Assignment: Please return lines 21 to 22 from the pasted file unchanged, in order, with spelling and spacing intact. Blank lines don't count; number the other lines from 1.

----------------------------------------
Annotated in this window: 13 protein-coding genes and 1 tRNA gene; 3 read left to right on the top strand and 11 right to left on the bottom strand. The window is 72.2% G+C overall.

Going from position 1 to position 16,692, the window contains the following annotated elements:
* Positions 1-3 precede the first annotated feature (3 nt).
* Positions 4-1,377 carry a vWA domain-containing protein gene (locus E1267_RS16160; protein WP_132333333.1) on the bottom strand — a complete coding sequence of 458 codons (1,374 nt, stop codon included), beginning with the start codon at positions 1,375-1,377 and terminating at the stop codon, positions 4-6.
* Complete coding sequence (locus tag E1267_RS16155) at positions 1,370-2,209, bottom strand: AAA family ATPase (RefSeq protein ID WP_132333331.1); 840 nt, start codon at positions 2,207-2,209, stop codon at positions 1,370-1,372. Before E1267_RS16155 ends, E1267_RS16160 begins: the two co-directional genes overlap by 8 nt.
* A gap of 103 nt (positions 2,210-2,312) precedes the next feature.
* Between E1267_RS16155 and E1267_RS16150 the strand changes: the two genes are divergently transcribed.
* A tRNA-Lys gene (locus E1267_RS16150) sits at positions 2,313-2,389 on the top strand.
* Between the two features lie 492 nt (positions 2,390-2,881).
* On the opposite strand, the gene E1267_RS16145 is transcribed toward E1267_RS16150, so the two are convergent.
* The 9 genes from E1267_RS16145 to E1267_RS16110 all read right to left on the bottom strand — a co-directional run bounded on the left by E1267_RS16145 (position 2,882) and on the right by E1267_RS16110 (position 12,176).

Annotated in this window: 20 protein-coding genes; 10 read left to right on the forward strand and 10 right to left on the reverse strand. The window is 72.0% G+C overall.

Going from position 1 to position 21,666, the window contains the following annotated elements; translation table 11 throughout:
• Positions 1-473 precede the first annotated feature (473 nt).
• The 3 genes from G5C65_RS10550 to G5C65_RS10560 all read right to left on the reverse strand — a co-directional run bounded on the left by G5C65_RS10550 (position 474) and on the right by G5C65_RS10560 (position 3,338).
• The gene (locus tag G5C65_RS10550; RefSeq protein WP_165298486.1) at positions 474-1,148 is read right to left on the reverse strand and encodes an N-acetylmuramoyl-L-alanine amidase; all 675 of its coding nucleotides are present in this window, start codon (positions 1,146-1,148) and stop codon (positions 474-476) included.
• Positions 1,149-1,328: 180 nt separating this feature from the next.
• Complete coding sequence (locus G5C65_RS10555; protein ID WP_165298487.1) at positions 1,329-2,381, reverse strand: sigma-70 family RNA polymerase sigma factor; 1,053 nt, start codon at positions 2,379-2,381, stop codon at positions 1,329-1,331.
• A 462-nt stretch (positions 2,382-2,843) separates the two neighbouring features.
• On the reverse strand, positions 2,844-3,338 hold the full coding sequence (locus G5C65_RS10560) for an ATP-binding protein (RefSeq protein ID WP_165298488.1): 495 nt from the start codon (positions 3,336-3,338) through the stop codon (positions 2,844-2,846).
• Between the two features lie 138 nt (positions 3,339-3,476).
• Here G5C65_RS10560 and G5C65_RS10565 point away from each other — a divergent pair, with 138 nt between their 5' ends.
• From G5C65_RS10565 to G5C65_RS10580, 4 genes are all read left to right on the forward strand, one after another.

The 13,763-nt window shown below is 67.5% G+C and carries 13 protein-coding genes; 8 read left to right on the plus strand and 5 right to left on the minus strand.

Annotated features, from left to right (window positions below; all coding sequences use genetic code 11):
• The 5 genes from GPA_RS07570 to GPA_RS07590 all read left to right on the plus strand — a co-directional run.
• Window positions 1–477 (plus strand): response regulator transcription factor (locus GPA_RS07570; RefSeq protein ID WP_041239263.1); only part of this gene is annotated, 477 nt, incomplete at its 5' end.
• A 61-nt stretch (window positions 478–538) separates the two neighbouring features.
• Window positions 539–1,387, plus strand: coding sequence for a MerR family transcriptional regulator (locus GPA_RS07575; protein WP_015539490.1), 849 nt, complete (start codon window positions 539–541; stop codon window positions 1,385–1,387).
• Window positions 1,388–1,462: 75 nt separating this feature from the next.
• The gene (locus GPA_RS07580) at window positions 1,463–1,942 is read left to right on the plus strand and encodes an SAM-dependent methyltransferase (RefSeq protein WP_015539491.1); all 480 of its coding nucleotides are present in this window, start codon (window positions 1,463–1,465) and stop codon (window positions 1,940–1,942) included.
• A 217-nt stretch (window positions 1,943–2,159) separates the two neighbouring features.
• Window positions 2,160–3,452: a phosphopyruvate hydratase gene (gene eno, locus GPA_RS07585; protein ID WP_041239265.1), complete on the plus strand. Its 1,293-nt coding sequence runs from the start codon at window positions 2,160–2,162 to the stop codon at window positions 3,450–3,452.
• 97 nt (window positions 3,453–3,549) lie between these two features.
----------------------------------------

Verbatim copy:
• Between the two features lie 138 nt (positions 3,339-3,476).
• Here G5C65_RS10560 and G5C65_RS10565 point away from each other — a divergent pair, with 138 nt between their 5' ends.